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Pedal, pedal, pedal the boat

Against the current

Pedaling on the lake.
Pedaling on the lake.

I rearranged my legs with more force than necessary. The wooden bed-frame creaked, and I followed the note with an overtly audible adjusting of my half of the comforter, balling it up so I could prop my iPad on my lap. As expected, David stirred beside me. “What time is it?” he asked. It came out as a slur; his eyes remained closed.

“It’s almost eight,” I said, hoping he wouldn’t turn over to check the clock on his side of the bed. I’d rounded up from 7:32. “Start coming to life. I’m taking you on a surprise adventure today.”

David grumbled. “I thought we had nothing going on today. Remember how you said we were going to sleep in? This is earlier than we wake up when we’re not sleeping in.”

“Well, I woke up early, I realized we have this whole day with nothing planned, and I thought, why not take advantage of it? If we’re going to have a real day off, we need to get out of here; I don’t want to be stuck around the house because I know I’ll just end up squandering all this free time on Reddit, Twitter, Facebook, and Instagram. I did a little research, and now I have a plan, and we are going on an adventure.”

David didn’t ask after my plans — he likes surprises. With a half-hearted smile and a longing look at his pillow, he dragged himself out of bed and into the shower. I instructed him to wear comfortable clothing and shoes that could get wet. “There’s going to be an activity,” I said. David’s brows furrowed at the last word. “Don’t be apprehensive — it’ll be fun. I promise.”

A major downside to surprising people is that you can never be sure they’re going to like the surprise. Once we were in the car, I wanted to lower David’s expectations. As we headed east on Interstate 8, I jokingly counted down the exits to Viejas Casino. I even went so far as to switch on the blinker and slow down when the exit came up. “Nah, just kidding,” I said. “I know you hate casinos.” David remained unruffled.

Sky over hillside along Sunrise Hwy

It had been cold and overcast in San Diego, but as we made our way further east, the sky cleared and the temperature display on my dashboard climbed from 64 to 80 degrees. I was winding my way up Highway 79 when I lowered the music and said, “Okay, so...”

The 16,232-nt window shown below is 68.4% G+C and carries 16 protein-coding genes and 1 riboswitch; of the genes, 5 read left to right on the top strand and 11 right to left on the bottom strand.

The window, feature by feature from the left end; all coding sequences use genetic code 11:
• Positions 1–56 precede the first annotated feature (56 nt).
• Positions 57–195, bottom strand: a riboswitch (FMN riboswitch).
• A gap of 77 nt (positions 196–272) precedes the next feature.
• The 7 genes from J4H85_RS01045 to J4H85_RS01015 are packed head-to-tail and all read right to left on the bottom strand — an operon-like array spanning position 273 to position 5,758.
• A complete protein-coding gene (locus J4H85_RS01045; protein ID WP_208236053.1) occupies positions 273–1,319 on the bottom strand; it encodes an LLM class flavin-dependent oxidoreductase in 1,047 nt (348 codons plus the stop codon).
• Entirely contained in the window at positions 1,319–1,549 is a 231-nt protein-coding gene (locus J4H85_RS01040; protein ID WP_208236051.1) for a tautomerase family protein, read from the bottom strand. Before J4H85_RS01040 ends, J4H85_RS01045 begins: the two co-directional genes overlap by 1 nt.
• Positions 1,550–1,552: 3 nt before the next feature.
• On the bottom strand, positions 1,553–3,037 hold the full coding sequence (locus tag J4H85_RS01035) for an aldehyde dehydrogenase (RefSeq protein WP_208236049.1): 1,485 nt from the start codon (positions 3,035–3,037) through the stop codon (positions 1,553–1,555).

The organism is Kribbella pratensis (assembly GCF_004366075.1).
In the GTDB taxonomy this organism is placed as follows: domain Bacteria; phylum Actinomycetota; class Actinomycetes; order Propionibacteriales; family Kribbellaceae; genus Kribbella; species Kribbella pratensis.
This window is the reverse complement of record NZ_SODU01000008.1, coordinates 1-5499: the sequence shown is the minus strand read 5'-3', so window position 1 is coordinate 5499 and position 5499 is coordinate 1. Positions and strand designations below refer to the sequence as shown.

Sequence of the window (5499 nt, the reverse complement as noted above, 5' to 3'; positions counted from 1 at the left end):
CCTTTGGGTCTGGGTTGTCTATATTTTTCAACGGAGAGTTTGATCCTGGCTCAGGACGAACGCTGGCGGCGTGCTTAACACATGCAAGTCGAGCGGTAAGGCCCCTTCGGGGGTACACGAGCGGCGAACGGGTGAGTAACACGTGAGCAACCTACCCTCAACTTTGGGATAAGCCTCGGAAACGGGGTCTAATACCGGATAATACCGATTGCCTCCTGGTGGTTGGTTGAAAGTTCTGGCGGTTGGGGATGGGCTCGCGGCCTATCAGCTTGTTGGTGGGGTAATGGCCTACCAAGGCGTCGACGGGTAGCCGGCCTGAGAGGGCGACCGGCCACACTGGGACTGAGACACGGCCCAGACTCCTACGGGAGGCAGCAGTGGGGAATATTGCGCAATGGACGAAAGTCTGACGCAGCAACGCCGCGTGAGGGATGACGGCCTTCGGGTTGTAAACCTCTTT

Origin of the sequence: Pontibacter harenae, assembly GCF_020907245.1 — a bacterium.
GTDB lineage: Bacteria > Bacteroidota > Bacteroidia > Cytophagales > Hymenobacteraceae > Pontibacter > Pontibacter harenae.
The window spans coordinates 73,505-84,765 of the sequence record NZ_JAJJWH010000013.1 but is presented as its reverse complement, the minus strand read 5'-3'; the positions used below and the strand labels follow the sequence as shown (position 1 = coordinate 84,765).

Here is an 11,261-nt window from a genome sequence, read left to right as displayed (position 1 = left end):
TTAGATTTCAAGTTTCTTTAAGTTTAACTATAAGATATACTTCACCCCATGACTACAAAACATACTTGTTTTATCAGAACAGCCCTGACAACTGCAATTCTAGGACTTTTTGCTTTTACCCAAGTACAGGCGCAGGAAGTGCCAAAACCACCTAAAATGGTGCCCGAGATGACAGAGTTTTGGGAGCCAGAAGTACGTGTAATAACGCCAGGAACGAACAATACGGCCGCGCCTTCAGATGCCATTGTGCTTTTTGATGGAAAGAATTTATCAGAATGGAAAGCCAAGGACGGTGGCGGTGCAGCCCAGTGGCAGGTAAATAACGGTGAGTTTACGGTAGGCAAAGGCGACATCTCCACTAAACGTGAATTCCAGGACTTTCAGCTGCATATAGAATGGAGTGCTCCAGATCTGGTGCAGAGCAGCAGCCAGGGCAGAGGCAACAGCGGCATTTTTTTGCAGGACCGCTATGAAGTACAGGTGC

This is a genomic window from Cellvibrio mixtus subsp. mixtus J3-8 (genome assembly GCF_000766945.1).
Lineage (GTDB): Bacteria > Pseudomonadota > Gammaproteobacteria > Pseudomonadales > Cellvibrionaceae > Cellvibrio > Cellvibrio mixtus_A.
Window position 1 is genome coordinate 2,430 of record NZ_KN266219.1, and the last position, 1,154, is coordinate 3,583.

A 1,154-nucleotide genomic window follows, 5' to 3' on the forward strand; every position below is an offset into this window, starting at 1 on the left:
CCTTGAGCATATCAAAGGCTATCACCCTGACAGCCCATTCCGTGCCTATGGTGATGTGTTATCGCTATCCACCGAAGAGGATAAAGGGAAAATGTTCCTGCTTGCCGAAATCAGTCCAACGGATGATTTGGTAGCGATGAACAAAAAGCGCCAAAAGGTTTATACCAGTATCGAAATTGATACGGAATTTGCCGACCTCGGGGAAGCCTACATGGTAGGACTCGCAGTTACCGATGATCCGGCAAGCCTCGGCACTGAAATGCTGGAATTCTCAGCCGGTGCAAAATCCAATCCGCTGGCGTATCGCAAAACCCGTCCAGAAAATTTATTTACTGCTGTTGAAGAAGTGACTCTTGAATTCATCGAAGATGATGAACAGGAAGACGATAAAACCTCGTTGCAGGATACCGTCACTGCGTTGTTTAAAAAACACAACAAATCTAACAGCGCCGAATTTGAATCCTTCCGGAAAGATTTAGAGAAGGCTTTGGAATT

“You don’t know how to get where you’re going, do you,” David said.

Geese on Lake Cuyamaca

“I just need you to double check the map on my phone. You probably figured out by now that we’re heading toward Julian, but what you didn’t know is that we’re going to Lake Cuyamaca first. Is that okay?”

“Of course it is,” David said with a smile. “I’m still a bit dubious about this ‘activity’ you have planned. I mean, rock-climbing, corporate team-building exercises, finger-painting with kindergarteners, those are activities. No one ever talks about going out for cocktails as an ‘activity.’”

“You’ll find out soon enough.”

I pulled into the parking lot of the tackle shop at the lake and made David wait in the car while I went inside. When I returned, I handed the waiver I’d just signed in both of our names to David and finally disclosed, “We’re going pedal-boating!” I held my smile, but I was carefully studying David’s face for any sign of disappointment. “This’ll be fun, right?”

“Yes. I mean...you do realize that it’s high noon on a cloudless day, and that it only takes five minutes for me to burn.”

“No problem. I have sunscreen in my purse,” I announced cheerily.

“Ewww, ick. I hate sunscreen,” said David. When he saw my face fall, he was quick to recover. He plastered on a huge smile and said, “It’s no big deal. This will be great! Really, I’m so happy you planned it.”

“Right? And it’s a gorgeous day.” My smiled broadened. “Check it out,” I said, waving the blue paper in my hand. “It says they charge for towing if you get stuck out there. I guess some people pedal out into the lake, tucker out, and can’t make it back. Weird, right?” David — still smiling, but with eyes widened — nodded.

We walked along the aluminum dock and were greeted by a teenaged boy. He led us to a trunk, from which he extracted two of the saddest looking life vests I’d ever seen. Three foam rectangles held together by filthy, overused orange canvas.

“I signed a waiver and I can swim,” I said. “I shouldn’t have to wear this.” The response I got was along the lines of, “You want in the boat, you gotta wear the vest.” I huffed as I snatched it out of his hands and then winced as the canvas that had soaked in the sweat and germs of so many touched my bare neck. So as not to detract from the shiny disposition I’d been maintaining since I passive-aggressively woke David, I forced a smile and said, “Okay, let’s do this!”